Following our articles looking at business analysis, we turn to the net profit ratio (NPR). In business, we also often refer to this ratio as the Net Profit Marin. Rather than looking at return on investment or funds employed, the NPR looks at how much of a firm’s revenue it retains after expenses but before tax and interest.
The Net Profit Before Interest and Tax (NBIT) is generally used in the calculation because interest costs are related to the funding structure of the business and taxes; in this business, income tax, the firm has little control over. Instead, the ratio focuses on the profitability of the business’s core operations rather than from earnings from investments, borrowing costs, or the jurisdiction’s tax policy.
Net Profit Formula
Net Profit Ratio = (Profit Before Interest and Tax / Sales) x 100
You have extracted the following data from the statement of financial performance for the company you wish to analyse:
- profit before interest and tax = $250,000
- sale = $500,000
This would produce a NPR of 50%: ($250,000 x 100) / $500,000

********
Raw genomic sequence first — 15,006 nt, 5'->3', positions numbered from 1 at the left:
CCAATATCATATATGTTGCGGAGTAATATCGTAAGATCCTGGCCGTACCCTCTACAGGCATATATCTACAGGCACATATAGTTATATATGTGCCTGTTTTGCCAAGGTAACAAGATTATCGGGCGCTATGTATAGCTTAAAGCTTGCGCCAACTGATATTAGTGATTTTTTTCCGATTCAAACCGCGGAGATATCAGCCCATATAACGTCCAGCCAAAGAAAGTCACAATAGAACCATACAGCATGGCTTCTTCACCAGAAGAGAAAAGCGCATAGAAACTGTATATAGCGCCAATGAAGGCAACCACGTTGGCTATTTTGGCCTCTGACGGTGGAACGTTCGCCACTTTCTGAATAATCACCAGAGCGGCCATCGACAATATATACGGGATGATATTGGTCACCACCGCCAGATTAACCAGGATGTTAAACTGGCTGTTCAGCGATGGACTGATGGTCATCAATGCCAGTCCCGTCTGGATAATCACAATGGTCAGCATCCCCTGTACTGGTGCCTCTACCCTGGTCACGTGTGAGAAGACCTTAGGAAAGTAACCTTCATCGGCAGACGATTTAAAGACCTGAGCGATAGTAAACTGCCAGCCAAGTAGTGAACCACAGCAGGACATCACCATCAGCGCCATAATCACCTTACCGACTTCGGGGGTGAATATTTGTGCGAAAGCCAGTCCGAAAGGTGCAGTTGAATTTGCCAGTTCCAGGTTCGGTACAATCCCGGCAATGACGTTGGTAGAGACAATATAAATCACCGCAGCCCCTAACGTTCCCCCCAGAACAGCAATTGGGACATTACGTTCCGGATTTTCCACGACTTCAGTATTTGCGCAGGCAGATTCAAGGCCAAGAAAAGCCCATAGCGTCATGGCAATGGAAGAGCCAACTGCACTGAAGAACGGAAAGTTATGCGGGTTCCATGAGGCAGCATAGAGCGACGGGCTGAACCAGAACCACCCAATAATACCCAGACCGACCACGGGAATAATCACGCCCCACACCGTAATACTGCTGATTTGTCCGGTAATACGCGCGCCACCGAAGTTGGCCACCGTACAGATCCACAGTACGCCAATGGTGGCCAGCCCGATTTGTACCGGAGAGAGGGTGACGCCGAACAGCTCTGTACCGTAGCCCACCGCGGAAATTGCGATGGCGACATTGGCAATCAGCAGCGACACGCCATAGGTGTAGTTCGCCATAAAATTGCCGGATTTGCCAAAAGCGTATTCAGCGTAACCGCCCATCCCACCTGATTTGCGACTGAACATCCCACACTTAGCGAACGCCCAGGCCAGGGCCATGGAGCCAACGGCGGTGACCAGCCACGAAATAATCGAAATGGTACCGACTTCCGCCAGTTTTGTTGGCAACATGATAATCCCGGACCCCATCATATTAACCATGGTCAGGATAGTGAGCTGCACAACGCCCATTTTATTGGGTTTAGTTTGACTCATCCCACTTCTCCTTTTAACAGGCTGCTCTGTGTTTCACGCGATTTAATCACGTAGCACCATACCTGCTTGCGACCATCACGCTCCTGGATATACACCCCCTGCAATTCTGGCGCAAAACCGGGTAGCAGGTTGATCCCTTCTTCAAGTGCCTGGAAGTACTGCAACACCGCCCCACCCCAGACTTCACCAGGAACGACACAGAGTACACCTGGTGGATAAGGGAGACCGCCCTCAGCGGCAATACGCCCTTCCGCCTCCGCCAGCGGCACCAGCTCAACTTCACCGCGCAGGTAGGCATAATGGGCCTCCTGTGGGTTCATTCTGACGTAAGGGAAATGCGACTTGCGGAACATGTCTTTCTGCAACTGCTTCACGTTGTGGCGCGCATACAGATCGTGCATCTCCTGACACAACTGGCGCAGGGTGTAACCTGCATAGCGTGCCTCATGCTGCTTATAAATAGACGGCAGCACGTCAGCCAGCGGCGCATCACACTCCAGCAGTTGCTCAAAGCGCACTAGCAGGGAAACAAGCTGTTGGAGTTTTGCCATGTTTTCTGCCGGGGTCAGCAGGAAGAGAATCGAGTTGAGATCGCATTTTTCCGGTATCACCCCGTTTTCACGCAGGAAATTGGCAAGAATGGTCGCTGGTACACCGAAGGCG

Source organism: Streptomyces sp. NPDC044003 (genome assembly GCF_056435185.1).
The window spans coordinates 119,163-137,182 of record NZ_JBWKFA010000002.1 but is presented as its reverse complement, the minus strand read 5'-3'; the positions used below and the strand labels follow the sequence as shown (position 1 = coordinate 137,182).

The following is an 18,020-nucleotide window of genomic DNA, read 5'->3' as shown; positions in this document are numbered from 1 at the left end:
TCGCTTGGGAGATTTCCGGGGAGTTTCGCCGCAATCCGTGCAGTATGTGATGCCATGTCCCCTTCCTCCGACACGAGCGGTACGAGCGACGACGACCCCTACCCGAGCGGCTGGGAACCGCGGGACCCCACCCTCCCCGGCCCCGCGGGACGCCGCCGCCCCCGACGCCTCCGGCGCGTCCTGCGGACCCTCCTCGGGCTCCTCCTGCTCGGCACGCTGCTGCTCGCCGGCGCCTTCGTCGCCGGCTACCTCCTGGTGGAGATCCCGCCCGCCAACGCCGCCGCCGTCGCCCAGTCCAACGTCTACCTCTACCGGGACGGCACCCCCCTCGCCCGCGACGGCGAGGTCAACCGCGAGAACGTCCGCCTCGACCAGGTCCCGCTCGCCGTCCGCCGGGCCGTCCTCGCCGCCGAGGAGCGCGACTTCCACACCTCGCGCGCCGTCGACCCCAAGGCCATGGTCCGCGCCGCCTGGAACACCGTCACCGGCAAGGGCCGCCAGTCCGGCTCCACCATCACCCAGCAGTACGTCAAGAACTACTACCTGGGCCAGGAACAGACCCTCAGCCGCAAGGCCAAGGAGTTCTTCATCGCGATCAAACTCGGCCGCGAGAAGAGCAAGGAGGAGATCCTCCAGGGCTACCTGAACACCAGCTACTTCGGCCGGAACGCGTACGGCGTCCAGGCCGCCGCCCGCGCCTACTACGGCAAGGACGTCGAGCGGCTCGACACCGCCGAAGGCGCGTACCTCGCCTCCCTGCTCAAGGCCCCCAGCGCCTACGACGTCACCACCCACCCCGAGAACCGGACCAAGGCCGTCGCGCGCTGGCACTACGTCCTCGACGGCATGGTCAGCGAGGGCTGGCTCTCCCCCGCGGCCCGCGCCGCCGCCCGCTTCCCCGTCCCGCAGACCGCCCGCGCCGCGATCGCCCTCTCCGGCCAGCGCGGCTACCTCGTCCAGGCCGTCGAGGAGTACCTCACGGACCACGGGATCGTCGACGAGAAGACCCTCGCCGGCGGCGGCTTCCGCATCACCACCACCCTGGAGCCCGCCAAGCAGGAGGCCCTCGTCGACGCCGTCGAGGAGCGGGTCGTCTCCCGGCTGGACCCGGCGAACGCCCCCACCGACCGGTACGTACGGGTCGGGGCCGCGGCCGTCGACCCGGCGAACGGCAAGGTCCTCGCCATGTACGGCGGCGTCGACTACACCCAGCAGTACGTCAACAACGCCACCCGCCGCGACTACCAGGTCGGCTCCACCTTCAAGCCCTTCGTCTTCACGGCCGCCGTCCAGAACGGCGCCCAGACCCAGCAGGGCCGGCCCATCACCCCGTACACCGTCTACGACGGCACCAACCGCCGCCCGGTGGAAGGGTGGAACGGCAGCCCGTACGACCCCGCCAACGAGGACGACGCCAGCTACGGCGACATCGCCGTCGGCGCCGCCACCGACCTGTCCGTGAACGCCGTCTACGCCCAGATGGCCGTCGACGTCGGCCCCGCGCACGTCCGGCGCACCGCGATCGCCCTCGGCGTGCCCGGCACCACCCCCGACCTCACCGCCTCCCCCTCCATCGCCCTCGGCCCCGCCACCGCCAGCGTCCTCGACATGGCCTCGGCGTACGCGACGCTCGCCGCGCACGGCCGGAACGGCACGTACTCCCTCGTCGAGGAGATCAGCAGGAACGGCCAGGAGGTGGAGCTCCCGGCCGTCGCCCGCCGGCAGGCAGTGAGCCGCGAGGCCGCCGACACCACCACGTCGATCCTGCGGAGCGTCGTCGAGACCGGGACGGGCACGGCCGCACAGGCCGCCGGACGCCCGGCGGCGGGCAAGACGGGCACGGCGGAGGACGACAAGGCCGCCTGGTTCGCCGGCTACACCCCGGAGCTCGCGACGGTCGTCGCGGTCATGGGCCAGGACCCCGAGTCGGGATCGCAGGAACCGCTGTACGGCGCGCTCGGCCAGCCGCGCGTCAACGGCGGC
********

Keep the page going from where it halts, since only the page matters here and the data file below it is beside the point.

Like all such analyses, you must view the percentage figure within the context of that particular business. For example, an NPR of 50 per cent in some industries would be high, yet in others, it would be average. The figure also lacks context without knowing the firm’s performance over time; what is its overall trend? And, if there is a significant change in that trend, what might be causing this?
When writing this tutorial, the worldwide economic slowdown and recession are dramatically impacting many firms’ NPRs. But a firm with a good track record, healthy returns on sales over time, low debt and good management should see a reversal in this ratio back towards its average.
Net Profit Calculator
Below is a simple calculator to further help in understanding the NPR calculation. Try some different figures to see how changes in sales and expenses impact a firm’s NPR.